Dallas School Trustees Don't Advance 13-Cent Property Tax Rate Hike

Increase would have added $100 million for Dallas school programs

A proposed 13-cent property tax rate hike won't appear on the November ballot after Dallas School Trustees failed to advance the measure in a vote Thursday evening.

The vote was 5-4, but six votes were required to place the issue on the ballot.

Proponents had argued that the tax hike was needed for programs they can’t expand without the extra money.

The tax rate hike would've collected an extra $100 million as the Dallas Independent School District faces possible transfer of money to other districts in the near future under the state’s “Robin Hood” formula. The state rules send money from richer districts to property poor districts. Dallas ISD faces big challenges educating kids but enjoys higher property wealth and sharply rising property values compared with some other districts.

The tax hike proposal was split into three separate questions for teacher merit raises, early childhood education and early college programs.

Prior to Thursday's vote by the trustees, a teachers’ union leader said her members were divided on the salary issue because many think they all deserve raises.

“Incentive pay doesn’t include everyone,” Alliance AFT President Rena Honea said.

Teachers supported the other two proposals, according to Honea.

Early childhood money would've full day Pre-K classes available to more young students.

“When children start with us in Pre-K, both their language acquisition and their vocabulary when they’re in the classroom evolve at a much higher rate,” said Kramer Elementary School Principal Katie Eska. “It adds value at an exponential rate having them here for a full day.”

Early college credit programs currently offered at several Dallas high schools would've been expanded to more campuses. High school graduates also receive 60 hours of college credit and associate degrees under the program.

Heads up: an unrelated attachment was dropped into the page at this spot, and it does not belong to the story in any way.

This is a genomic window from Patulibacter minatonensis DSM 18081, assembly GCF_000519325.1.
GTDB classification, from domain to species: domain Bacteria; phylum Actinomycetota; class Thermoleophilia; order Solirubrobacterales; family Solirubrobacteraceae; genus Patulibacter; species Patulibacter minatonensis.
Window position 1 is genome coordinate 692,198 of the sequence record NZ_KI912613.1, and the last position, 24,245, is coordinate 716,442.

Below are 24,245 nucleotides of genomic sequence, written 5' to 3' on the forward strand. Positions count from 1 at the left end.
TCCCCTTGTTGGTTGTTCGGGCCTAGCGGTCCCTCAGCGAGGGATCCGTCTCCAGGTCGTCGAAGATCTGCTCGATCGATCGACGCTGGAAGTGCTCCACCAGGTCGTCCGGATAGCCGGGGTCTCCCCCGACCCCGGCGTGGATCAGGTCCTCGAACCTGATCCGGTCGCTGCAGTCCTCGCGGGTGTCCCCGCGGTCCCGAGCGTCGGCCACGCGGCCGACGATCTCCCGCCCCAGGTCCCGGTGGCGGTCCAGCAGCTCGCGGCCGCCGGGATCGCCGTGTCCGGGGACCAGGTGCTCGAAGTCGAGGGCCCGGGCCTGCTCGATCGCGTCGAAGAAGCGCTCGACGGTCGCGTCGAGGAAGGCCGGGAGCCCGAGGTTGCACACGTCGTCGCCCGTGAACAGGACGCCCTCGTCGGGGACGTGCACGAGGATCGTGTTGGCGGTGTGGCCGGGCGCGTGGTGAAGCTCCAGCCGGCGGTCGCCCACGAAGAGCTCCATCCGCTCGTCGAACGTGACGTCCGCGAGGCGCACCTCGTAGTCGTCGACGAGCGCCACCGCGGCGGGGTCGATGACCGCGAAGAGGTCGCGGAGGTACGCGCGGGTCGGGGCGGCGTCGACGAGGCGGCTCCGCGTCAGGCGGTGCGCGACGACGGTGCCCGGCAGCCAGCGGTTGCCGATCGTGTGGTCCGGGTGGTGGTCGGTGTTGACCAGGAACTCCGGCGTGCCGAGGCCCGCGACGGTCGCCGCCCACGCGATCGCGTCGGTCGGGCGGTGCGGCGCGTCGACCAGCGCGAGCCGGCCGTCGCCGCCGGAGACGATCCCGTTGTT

The program focuses on Science, Technology, Engineering and Math at Conrad High School in cooperation with Richland College, according to Conrad Principal Anthony Mays.

Graduates can immediately enter the workforce full time or earn money on the side as they work for higher college degrees.

“They’re going to start at a really competitive place in terms of their salaries based on the degrees that we’ve chosen and opportunities that we’ve chosen with Richland College,” Mays said. “We have students coming from outside the district that are interested in becoming a part of the collegiate academy.”

The total Dallas school tax rate would've risen to $1.41 per $100 value with the additional 13 cents – still lower than many surrounding districts. The Dallas ISD average $157,000 value home would've paid an additional $205 per year with the increase. Officials had said the increase would've been reversed if the new programs didn't work.

Still, voters would have been asked to give the district more money just a year after approving $1.3 billion in school improvement borrowing in a November 2015 referendum.

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